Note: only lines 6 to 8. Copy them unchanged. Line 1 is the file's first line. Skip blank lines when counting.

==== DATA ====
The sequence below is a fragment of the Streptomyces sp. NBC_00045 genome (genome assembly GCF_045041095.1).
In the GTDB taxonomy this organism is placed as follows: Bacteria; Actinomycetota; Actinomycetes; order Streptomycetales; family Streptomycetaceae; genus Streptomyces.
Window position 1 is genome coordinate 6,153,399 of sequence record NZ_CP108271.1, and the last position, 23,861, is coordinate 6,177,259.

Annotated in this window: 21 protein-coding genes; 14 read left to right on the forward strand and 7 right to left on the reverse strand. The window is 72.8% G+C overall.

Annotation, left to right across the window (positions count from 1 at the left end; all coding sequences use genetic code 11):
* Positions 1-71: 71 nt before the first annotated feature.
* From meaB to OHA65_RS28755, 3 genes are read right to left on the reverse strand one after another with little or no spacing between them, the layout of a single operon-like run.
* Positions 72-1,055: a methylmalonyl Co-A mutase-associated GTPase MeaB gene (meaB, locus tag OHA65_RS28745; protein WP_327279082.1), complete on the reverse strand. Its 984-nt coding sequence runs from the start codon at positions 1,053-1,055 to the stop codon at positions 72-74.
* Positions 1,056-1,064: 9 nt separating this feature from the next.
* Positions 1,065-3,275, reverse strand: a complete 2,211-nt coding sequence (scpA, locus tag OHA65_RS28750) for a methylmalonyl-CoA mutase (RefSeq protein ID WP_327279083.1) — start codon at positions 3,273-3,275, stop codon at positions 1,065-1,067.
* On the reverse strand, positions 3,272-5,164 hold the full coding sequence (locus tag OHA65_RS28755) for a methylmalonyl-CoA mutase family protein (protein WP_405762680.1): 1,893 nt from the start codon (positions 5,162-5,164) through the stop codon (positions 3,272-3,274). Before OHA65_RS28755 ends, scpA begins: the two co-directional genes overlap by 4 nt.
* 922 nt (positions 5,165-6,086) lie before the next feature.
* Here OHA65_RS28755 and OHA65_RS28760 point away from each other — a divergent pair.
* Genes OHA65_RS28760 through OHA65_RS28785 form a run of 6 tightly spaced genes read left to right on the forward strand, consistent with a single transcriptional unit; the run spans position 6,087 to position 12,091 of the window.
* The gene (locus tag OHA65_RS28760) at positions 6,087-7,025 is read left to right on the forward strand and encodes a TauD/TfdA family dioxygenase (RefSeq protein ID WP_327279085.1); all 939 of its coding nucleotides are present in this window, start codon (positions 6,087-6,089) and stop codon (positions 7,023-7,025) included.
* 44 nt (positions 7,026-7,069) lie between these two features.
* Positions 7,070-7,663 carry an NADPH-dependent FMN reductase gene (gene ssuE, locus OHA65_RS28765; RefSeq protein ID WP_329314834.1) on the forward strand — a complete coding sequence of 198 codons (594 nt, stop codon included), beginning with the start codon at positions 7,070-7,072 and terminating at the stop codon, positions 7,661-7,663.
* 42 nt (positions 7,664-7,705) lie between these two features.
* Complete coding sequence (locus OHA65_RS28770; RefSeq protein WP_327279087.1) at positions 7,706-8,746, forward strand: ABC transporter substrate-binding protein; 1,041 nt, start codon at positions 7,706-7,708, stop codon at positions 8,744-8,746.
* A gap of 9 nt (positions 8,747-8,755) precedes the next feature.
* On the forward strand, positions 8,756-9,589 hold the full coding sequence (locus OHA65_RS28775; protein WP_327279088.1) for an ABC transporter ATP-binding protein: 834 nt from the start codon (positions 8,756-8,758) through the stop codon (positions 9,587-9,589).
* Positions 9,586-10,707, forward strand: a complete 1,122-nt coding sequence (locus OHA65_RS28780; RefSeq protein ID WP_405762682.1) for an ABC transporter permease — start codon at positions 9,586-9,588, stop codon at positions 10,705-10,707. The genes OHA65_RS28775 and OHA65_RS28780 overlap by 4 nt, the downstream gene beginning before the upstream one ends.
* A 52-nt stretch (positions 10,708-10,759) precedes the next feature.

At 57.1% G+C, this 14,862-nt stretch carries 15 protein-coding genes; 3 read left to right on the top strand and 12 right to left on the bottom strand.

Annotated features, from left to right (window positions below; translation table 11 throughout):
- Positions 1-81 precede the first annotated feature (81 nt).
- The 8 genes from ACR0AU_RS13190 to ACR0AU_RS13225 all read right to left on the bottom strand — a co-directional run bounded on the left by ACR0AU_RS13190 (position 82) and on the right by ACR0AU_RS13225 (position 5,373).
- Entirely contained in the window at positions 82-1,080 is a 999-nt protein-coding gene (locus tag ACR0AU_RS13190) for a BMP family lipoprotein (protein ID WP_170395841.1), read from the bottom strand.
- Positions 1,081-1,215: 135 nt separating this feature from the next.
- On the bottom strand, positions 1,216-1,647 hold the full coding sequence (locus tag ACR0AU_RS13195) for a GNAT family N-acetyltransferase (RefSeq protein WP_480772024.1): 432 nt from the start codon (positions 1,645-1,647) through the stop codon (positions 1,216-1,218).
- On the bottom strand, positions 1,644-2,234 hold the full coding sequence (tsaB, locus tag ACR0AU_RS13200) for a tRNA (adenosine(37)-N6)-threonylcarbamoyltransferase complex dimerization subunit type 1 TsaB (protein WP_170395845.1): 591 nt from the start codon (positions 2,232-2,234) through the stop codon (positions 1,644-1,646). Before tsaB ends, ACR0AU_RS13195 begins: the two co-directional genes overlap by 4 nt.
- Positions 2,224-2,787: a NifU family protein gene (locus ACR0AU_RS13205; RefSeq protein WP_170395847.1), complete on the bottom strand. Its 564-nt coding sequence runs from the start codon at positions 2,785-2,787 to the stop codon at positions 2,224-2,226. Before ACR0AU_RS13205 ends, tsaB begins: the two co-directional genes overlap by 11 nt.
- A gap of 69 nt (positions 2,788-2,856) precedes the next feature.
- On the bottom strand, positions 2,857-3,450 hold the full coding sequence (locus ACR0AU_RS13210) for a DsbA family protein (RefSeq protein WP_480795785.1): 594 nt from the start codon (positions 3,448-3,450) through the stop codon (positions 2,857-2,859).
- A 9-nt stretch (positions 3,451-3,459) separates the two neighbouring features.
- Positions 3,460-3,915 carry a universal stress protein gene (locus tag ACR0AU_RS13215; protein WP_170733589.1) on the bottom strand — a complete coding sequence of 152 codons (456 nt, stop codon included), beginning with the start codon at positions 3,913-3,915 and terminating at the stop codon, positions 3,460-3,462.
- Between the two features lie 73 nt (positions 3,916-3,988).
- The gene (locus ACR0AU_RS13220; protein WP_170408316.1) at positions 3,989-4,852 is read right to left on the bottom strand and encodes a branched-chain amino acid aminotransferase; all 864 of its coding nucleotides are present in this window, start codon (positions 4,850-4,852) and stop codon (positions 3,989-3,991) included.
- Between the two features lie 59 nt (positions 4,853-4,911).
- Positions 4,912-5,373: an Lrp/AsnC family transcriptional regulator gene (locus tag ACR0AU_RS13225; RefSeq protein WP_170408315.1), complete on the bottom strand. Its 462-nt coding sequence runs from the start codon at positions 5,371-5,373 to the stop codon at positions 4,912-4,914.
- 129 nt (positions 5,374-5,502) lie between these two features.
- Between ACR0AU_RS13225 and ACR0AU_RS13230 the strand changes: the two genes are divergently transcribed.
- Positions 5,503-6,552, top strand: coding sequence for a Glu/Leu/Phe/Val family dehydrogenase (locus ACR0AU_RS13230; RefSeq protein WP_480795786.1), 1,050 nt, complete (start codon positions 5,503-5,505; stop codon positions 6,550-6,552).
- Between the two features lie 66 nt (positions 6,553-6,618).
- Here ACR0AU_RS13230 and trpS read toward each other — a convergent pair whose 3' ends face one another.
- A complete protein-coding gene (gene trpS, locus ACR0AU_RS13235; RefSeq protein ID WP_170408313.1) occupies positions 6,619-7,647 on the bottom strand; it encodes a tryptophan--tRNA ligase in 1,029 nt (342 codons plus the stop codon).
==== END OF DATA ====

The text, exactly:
* Positions 1-71: 71 nt before the first annotated feature.
* From meaB to OHA65_RS28755, 3 genes are read right to left on the reverse strand one after another with little or no spacing between them, the layout of a single operon-like run.
* Positions 72-1,055: a methylmalonyl Co-A mutase-associated GTPase MeaB gene (meaB, locus tag OHA65_RS28745; protein WP_327279082.1), complete on the reverse strand. Its 984-nt coding sequence runs from the start codon at positions 1,053-1,055 to the stop codon at positions 72-74.